Experts Urge Caution As Heat, Humidity Blanket Much of U.S.

July 17, 2013
Heat Wave Reaches Day Four on Long Island

Featuring: Dr. Alan Kaplan, Director, Emergency Medicine, Plainview Hospital

It's day four of a heat wave, and Long Islanders can expect more of the same hot and humid conditions for the rest of the week -- perhaps even "dangerously hot" on Friday, forecasters said.
In fact, a heat advisory is already in effect from 11 a.m. to 8 p.m. Thursday, according to the National Weather Service. Such an advisory is issued when the heat index -- which shows how hot it really feels, given the humidity level -- is expected to reach 100 to 104 degrees.

High temperatures for the next two days are forecast for the low 90s, and on Friday it may feel like 105 degrees at some point, said Mike Silva, weather Service meteorologist, based in Upton.

Friday "does look to be dangerously hot," he said, mainly for Nassau and western Suffolk.

The temperature at Long Island MacArthur Airport in Ronkonkoma had already hit 90 degrees before noon Wednesday, and by the early afternoon the heat was again taking its toll on another major roadway.
Westbound Sunrise Highway in Bay Shore buckled, prompting the temporary closure of one lane between exits 43 and 42 for emergency repairs, Suffolk County police said.

This comes a day after the Long Island Expressway buckled, forcing authorities to temporarily close two lanes to make repairs near Exit 68 in Manorville.

The heat is also causing problems above ground: An air quality health advisory, issued by the state Department of Environmental Conservation, is in effect for Long Island on Wednesday through 11 p.m.

And a little more than 2,000 LIPA customers were without power Wednesday afternoon as the heat wave continues to put stress on the electric system.

As of 3:15 p.m., LIPA's peak load had reached 5,423 megawatts, still well below its top capacity of around 6,300 megawatts, but nearing the six-year high reached Tuesday of 5,440 megawatts.
Around 1,400 of the 2,063 outages the Long Island Power Authority is reporting are in Oyster Bay Cove, according to LIPA's website.

LIPA has seen thousands of outages periodically through the week as high energy demand stresses the system. LIPA spokesman Mark Gross said around 20,000 customers have experienced an outage since the start of the heat wave.

With Wednesday's higher pollution levels courtesy of the heat and humidity, the state health department advises limiting strenuous outdoor activity, saying people who are most sensitive include the very young and those with respiratory problems, such as asthma and heart disease.
While heat exhaustion and dehydration don't seem to be bringing people to his hospital, more indirect heat-related issues are, said Dr. Alan Kaplan, director of emergency medicine at Plainview Hospital.

He said there has been a 10 percent to 15 percent increase in patients the past few days, reflecting those coming in with conditions, such as diabetes and asthma, that are aggravated by heat.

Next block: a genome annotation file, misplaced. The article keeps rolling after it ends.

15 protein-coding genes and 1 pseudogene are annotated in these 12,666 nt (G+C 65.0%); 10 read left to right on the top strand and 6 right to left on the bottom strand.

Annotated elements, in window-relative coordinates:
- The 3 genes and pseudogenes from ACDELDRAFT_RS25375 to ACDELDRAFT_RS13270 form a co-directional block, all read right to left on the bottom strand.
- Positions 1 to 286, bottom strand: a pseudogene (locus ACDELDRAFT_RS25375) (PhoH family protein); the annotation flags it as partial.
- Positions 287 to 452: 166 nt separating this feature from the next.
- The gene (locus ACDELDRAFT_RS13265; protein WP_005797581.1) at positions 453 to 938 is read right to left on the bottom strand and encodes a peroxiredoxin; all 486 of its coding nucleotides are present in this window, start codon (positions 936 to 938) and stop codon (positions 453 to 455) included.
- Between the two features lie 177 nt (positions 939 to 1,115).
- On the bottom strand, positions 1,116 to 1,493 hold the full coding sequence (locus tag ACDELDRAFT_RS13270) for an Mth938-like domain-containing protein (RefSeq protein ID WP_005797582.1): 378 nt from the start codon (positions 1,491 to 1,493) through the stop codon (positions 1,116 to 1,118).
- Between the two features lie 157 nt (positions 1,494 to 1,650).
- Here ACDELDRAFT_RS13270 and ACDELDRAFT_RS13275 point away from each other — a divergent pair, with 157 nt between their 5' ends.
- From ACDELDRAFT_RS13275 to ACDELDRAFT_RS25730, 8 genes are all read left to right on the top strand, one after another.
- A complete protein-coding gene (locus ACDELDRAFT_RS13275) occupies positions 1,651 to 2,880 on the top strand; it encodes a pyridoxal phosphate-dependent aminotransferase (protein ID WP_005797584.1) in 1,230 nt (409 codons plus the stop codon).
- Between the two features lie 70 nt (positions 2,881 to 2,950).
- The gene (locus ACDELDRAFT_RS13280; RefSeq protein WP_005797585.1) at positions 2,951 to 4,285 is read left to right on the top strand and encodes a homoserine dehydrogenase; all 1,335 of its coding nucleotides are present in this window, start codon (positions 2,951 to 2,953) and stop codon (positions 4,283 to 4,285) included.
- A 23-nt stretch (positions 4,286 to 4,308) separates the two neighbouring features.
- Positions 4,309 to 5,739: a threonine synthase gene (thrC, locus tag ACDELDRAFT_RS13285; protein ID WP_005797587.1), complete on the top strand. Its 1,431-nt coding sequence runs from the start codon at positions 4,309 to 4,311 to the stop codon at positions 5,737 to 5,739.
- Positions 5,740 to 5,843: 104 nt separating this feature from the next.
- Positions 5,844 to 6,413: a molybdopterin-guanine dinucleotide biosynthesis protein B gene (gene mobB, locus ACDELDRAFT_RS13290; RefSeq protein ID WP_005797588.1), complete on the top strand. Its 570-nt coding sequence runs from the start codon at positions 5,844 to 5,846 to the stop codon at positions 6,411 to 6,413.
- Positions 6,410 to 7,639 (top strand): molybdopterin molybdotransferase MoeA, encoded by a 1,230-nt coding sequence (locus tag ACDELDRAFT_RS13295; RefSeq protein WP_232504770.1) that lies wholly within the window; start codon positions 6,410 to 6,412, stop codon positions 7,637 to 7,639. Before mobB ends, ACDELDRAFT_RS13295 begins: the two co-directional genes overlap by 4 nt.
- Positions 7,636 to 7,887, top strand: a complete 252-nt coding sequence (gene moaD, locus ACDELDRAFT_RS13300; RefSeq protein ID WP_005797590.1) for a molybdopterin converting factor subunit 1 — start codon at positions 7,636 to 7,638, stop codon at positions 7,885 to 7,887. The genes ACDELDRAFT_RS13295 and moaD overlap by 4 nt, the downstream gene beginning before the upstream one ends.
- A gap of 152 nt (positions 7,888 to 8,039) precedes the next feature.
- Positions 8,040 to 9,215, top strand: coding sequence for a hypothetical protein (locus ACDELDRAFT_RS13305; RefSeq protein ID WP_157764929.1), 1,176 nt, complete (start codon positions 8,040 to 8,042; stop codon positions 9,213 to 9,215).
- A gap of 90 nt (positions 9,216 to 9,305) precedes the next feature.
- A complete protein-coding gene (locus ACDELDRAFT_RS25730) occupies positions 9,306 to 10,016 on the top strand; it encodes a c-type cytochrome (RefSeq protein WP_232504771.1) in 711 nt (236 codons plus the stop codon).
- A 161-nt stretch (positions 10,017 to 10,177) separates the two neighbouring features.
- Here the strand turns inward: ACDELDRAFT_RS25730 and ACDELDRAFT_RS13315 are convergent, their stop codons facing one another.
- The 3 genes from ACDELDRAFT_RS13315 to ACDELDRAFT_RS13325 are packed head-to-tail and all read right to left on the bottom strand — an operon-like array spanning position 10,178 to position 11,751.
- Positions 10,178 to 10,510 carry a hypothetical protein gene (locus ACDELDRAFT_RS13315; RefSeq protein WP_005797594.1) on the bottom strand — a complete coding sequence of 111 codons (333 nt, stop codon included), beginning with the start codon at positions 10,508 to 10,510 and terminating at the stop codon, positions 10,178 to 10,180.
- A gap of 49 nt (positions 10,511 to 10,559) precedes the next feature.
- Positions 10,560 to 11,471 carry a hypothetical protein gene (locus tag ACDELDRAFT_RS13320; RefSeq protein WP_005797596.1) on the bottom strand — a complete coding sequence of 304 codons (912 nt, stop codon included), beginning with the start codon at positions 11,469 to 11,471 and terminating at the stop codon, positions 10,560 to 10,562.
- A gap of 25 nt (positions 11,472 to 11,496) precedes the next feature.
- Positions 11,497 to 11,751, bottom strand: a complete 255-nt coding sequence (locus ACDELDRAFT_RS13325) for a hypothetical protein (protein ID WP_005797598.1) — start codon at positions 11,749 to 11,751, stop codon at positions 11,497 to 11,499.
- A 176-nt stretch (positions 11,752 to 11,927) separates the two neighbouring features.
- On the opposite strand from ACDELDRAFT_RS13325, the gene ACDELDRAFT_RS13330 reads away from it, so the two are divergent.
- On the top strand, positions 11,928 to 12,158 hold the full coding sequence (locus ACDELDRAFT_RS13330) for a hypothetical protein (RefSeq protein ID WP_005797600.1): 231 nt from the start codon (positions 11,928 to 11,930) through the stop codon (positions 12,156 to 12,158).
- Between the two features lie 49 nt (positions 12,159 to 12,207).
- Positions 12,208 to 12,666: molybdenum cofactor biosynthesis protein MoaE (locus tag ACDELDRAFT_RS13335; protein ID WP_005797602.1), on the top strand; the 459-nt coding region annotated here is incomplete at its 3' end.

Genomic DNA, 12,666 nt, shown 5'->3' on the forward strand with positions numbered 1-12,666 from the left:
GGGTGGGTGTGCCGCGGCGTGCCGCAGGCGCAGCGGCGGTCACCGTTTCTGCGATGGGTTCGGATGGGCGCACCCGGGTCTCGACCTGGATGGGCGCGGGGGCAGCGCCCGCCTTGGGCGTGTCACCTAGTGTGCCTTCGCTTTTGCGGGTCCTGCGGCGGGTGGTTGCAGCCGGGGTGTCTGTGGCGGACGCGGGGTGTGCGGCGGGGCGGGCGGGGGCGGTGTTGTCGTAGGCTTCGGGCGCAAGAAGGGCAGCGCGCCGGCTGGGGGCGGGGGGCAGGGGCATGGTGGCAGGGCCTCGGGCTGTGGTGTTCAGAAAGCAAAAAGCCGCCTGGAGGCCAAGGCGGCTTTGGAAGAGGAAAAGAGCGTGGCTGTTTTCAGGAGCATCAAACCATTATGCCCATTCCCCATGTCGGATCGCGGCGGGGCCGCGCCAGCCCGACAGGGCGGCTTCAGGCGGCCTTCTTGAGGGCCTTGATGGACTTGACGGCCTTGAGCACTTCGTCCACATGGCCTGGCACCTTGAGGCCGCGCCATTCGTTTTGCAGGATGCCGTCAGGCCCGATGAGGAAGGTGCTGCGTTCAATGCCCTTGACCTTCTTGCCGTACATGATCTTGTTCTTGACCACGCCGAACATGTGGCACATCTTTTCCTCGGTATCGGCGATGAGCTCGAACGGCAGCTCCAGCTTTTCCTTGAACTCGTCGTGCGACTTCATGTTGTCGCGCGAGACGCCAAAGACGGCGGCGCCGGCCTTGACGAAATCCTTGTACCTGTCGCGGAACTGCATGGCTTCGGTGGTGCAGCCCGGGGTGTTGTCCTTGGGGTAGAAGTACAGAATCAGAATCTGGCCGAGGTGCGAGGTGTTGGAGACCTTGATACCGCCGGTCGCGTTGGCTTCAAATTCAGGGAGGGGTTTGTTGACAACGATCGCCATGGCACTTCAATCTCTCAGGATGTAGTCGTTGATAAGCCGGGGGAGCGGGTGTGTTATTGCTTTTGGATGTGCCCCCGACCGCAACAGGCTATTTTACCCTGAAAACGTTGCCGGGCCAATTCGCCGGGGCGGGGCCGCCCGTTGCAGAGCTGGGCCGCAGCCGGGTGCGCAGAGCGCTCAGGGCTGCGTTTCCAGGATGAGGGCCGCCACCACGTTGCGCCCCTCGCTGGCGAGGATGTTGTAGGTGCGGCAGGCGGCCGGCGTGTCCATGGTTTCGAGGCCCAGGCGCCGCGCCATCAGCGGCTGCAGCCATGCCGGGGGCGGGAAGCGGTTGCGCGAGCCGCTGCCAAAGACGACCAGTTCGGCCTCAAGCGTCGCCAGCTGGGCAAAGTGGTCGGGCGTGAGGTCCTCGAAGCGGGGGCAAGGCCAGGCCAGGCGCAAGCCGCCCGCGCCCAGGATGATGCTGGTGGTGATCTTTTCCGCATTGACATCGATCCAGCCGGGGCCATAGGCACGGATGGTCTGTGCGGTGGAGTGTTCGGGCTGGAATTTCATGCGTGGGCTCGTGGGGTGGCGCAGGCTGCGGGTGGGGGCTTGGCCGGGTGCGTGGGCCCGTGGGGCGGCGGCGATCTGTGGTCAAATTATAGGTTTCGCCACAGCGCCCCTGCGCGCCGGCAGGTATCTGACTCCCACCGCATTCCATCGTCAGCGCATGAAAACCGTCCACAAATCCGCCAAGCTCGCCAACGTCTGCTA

Kaplan advises people to check in on the elderly, even if they have air conditioning because many of those on fixed incomes don't run it, looking to save money.

Long Island's first heat wave of the summer became official shortly before noon Tuesday when the temperature hit 90 for the third day in a row at MacArthur Airport. Three consecutive days of 90 degrees or above translates into a heat wave, according to the service.

Tuesday's record high of 94 at the airport came shortly before 4 p.m., surpassing the previous high of 93 degrees in 1999.

Thanks to a ridge of high pressure stalled over the area, "oppressive heat and humidity" are in the forecast through Friday, possibly Saturday, depending on cloud cover from a cold front expected to bring relief, the weather service said. The front could also bring heavy rain and strong winds.

With an eye to providing some relief, hours at Jones Beach, Robert Moses, Heckscher, Hither Hills and Sunken Meadow state parks are extended to 8 p.m. through Friday, officials said. That also goes for hours at the Jones Beach West Bathhouse pool.

Suffolk is also opening cooling centers in Brentwood, Selden and Riverhead through 8 p.m. Wednesday, officials said. And hours at Nassau's major outdoor swimming pools were extended, according to an announcement.

Most Long Island towns announced special measures to deal with the heat, including extended pool hours and the opening of cooling centers.

New Yorkers are advised to conserve energy, especially during peak periods, with these tips from the state Public Service Commission and energy research and development authority: turn air conditioners off when no one is at home; otherwise, keep temperatures at 78 or above; use fans, which can make rooms feel five to 10 degrees cooler, using 80 percent less energy than air conditioners.

U.S. News & World Report
July 16, 2013
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Featuring: Dr. Salvatore Pardo, Associate Chair, Emergency Medicine, Long Island Jewish Medical Center

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The Weather Channel
July 16, 2013
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Featuring: Dr. Robert Glatter, Emergency Physician, Lenox Hill Hospital

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